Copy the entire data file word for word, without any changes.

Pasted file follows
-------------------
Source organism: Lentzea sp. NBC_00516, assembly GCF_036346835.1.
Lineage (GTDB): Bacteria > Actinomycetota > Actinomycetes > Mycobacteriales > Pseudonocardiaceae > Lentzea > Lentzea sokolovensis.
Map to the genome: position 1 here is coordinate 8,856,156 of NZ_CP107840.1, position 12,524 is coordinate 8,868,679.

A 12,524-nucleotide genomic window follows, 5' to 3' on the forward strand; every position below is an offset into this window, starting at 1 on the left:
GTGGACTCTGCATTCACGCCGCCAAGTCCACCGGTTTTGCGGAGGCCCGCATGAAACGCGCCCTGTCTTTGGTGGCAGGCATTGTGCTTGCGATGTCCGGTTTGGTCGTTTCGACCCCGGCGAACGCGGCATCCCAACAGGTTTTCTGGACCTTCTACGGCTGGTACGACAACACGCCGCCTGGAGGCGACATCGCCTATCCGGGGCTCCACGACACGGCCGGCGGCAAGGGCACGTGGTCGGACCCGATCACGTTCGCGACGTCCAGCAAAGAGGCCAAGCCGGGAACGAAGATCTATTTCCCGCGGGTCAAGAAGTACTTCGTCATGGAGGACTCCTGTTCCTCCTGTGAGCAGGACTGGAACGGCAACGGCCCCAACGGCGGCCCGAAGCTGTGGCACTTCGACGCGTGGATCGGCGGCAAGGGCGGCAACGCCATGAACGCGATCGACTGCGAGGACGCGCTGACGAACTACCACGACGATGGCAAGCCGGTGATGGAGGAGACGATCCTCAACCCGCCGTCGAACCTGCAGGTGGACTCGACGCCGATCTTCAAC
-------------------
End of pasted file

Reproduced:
Source organism: Lentzea sp. NBC_00516, assembly GCF_036346835.1.
Lineage (GTDB): Bacteria > Actinomycetota > Actinomycetes > Mycobacteriales > Pseudonocardiaceae > Lentzea > Lentzea sokolovensis.
Map to the genome: position 1 here is coordinate 8,856,156 of NZ_CP107840.1, position 12,524 is coordinate 8,868,679.

A 12,524-nucleotide genomic window follows, 5' to 3' on the forward strand; every position below is an offset into this window, starting at 1 on the left:
GTGGACTCTGCATTCACGCCGCCAAGTCCACCGGTTTTGCGGAGGCCCGCATGAAACGCGCCCTGTCTTTGGTGGCAGGCATTGTGCTTGCGATGTCCGGTTTGGTCGTTTCGACCCCGGCGAACGCGGCATCCCAACAGGTTTTCTGGACCTTCTACGGCTGGTACGACAACACGCCGCCTGGAGGCGACATCGCCTATCCGGGGCTCCACGACACGGCCGGCGGCAAGGGCACGTGGTCGGACCCGATCACGTTCGCGACGTCCAGCAAAGAGGCCAAGCCGGGAACGAAGATCTATTTCCCGCGGGTCAAGAAGTACTTCGTCATGGAGGACTCCTGTTCCTCCTGTGAGCAGGACTGGAACGGCAACGGCCCCAACGGCGGCCCGAAGCTGTGGCACTTCGACGCGTGGATCGGCGGCAAGGGCGGCAACGCCATGAACGCGATCGACTGCGAGGACGCGCTGACGAACTACCACGACGATGGCAAGCCGGTGATGGAGGAGACGATCCTCAACCCGCCGTCGAACCTGCAGGTGGACTCGACGCCGATCTTCAAC